36th DPS Meeting, 8-12 November 2004
Session 33 Comets: Comae
Poster II, Thursday, November 11, 2004, 4:15-7:00pm, Exhibition Hall 1A

[Previous] | [Session 33] | [Next]

[33.05] Analysis of CO Emission in Comet C/2002 T7 (LINEAR) from Infrared Observations

W. M. Anderson Jr. (Catholic Univ. of America/NASA-GSFC), M. A. DiSanti, M. J. Mumma (NASA-GSFC), N. Dello Russo (Catholic Univ. of America/NASA-GSFC), B. P. Bonev (Univ. of Toledo/ NASA-GSFC), K. Magee-Sauer (Rowan University), E. L. Gibb (Univ. of Notre Dame)

Cometary nuclei are the most primitive remnants of the early Solar System. Their physical and chemical attributes allow a glimpse into the conditions in which the icy bodies formed. Only in recent years has it been possible to routinely study parent volatiles in the infrared. A significant variation in composition among ten comets sampled to date has been demonstrated, and this forms the foundation of a new cometary taxonomy based on chemistry.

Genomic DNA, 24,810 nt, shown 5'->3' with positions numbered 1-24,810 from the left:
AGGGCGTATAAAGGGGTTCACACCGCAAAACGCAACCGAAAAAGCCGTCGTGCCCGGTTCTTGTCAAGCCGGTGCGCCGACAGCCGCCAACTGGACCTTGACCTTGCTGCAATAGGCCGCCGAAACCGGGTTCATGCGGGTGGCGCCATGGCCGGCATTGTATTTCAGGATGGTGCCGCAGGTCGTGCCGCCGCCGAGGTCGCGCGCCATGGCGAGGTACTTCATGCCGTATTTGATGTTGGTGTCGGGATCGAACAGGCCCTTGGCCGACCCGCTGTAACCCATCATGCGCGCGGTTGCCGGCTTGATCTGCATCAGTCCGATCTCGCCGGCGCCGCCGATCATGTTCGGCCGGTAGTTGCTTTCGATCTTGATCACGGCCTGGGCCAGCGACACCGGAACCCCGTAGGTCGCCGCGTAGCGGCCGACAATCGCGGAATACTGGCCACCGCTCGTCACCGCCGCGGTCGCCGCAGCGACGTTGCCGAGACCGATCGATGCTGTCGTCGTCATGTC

In spring 2004, we observed comet C/2002 T7 (LINEAR) using the facility echelle spectrometer (CSHELL) at the NASA Infrared Telescope Facility on Mauna Kea, Hawaii. CSHELL offers seeing-limited spatial resolution and sufficiently high spectral resolving power (R ~ 2.5 x 104) to permit line-by-line intensities to be measured along its 30-arcsecond-long slit. Emission lines from multiple molecular species were targeted in the ~ 3 to 5 micron infrared region, and our observations revealed an extremely rich chemistry in comet T7. Here we present production rates, mixing ratios, and rotational temperatures for CO spanning UT 3 - 9 May 2004, based on preliminary analysis of lines in the R and P branches of the v = 1-0 fundamental ro-vibrational band near 4.7 microns. Through comparison with abundances of other oxygen-bearing molecules (specifically H2CO and CH3OH), potential implications for the comet's volatile carbon-oxygen history will be discussed as well.

This research is supported by the NASA Planetary Astronomy Program, through RTOP 344-32-98 to M. A. DiSanti.

The author(s) of this abstract have provided an email address for comments about the abstract: 88anderw@cua.edu

[Previous] | [Session 33] | [Next]

Bulletin of the American Astronomical Society, 36 #4
© 2004. The American Astronomical Soceity.